Path of Freedom at Youth Prison in Sweden
Updated: Apr 22
Well, now I have tried to start up a Path of Freedom in a youth prison. It was more difficult than doing it with grown ups. For sure. Not that I am very surprised since I have been working with teenagers at risk for many years, but still…
The first time I came there 4 kids and two staff members came. We had talked before that it was important that they could choose to take the class or not. And also about that it was important that they tried to talk with them before so that they had some idea about what it was.
So 2 of the kids where in a section for people who have just arrived without a sentence. That means that they are kind of still “on the street”, clinging to the macho-gangsta-stereotype and quite confused. They are not in any kind of rehab-programme, but just there to be locked in and waiting to go somewhere.
The other 2 boys – one diagnosed with grave autism, and was know to not handle new groups well, because all his attention then is about checking in others and so on. The last boy had been there for a while and had been kind of motivated to work for change, but now he had a backlas.
So… this was my group.
We started out and did a short meditation at first. The two new guys were giggiling and looking at the old timers. But for the second half of the meditation they kind of settled down. Then we talked about the PoF, what is mindfulness and why train, the steps to trouble and the steps to freedom. And I felt that the two new guys were pretty into it. I thought I had them involved and engaged. The old boys where more introvert and quiet.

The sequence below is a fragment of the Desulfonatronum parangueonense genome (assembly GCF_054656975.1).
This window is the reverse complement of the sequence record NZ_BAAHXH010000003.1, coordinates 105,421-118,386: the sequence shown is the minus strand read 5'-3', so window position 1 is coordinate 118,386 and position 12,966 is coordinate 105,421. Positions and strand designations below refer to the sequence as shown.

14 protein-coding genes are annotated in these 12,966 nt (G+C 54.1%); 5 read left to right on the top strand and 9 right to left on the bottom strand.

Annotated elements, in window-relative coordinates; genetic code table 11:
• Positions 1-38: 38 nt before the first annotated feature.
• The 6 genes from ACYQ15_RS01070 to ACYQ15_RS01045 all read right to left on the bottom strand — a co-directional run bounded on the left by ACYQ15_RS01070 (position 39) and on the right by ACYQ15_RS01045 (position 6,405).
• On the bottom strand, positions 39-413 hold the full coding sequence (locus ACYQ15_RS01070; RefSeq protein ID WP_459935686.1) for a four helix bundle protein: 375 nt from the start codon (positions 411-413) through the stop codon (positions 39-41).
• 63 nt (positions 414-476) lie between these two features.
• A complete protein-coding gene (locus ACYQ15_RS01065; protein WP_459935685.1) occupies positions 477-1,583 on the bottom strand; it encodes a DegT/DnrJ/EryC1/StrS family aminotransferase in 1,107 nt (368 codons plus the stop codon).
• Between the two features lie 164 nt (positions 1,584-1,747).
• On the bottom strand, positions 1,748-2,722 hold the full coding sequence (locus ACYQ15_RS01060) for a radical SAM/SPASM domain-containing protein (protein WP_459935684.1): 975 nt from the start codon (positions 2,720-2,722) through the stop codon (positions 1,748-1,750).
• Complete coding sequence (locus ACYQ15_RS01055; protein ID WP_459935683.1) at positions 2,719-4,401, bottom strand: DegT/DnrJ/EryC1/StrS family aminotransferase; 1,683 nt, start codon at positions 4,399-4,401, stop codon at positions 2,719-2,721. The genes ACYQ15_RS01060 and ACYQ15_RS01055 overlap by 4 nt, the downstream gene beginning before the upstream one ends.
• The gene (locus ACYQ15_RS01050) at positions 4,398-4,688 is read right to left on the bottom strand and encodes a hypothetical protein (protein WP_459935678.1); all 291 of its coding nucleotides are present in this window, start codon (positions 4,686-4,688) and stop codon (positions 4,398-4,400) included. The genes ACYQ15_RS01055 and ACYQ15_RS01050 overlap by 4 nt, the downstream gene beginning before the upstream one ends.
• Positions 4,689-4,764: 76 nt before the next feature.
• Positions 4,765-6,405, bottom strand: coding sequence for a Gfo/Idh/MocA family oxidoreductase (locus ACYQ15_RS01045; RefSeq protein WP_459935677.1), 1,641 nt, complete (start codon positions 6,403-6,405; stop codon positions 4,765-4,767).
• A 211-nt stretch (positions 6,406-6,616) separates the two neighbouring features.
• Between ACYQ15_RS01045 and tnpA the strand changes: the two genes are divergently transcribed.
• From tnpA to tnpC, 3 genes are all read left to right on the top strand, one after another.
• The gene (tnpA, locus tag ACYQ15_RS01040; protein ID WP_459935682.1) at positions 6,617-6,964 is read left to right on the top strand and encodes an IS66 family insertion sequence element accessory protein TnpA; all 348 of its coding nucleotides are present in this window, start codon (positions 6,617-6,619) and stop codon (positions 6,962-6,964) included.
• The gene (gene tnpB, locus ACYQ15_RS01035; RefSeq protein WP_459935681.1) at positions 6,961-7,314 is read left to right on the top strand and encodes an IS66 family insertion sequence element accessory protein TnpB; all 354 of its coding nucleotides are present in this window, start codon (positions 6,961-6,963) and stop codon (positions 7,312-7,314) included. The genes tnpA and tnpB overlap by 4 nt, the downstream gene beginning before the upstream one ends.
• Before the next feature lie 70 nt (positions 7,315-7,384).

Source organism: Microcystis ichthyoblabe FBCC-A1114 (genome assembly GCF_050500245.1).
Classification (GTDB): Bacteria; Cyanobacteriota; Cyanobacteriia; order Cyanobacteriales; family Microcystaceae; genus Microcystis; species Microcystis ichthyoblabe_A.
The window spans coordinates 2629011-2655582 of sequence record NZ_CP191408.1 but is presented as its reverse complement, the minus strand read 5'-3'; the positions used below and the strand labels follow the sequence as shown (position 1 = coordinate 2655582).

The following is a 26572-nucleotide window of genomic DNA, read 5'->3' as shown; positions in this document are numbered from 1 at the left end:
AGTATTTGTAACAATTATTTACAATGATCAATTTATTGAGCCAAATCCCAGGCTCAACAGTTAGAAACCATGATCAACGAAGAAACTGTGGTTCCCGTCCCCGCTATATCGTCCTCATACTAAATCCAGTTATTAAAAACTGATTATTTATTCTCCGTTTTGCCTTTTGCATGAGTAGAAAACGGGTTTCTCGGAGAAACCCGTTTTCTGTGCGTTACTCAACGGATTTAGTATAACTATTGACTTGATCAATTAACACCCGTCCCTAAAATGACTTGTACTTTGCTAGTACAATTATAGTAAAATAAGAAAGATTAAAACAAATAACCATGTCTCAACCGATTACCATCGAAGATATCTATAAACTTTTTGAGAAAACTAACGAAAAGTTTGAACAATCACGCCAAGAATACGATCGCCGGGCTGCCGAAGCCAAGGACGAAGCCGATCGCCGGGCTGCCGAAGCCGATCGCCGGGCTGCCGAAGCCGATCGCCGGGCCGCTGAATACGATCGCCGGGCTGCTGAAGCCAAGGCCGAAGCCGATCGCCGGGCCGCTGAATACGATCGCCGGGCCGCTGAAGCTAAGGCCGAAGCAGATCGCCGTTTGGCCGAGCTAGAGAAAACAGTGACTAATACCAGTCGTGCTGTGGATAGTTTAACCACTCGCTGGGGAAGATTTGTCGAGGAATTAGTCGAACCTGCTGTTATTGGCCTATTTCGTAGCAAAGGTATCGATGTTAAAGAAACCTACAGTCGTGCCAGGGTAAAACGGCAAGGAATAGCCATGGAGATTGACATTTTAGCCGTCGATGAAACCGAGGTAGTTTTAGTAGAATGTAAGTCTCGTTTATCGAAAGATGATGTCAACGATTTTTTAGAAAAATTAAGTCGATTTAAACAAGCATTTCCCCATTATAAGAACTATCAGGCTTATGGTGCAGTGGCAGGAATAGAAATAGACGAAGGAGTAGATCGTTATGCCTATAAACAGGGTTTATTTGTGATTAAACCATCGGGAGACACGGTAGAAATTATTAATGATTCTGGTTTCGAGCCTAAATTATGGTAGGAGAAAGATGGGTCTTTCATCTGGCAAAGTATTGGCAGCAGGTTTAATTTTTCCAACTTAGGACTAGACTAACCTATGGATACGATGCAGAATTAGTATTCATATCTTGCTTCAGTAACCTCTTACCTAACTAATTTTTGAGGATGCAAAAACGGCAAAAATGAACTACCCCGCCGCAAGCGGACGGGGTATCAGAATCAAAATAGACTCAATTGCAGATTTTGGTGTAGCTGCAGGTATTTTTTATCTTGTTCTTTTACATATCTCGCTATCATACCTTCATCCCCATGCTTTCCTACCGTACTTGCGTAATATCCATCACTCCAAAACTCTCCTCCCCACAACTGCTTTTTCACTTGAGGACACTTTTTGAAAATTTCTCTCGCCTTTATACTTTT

Then we were about to start a new meditation and the one of the new guys just said: Fuck this is boring, I need a cigarratte! Don’t you wanna come? And of course the second guy wanted to go as well. So they left with one of the staff. Then the old guys said: well… I don’t wanna do this either… So we ended with some questions to them and let them go.
Afterwards I talked to the staff and asked about the group constellation. They also said: Normally, when we have ART with them for instance, we only do it with one boy and one staff at the time to make it work…
So then we decided to try it that way.
Now I have had two classes. 30 minutes with one teenager and one staff. Then we change and another teenager arrives with staff member.
It has worked well, but it’s difficult to really get into the stuff.
Now the staff and I will have an evaluation and see if it will continue (this was decided from the beginning). Hopefully they will let us try for at least 12 classes to be able to see what it could give.
But it has sure been tougher classes 🙂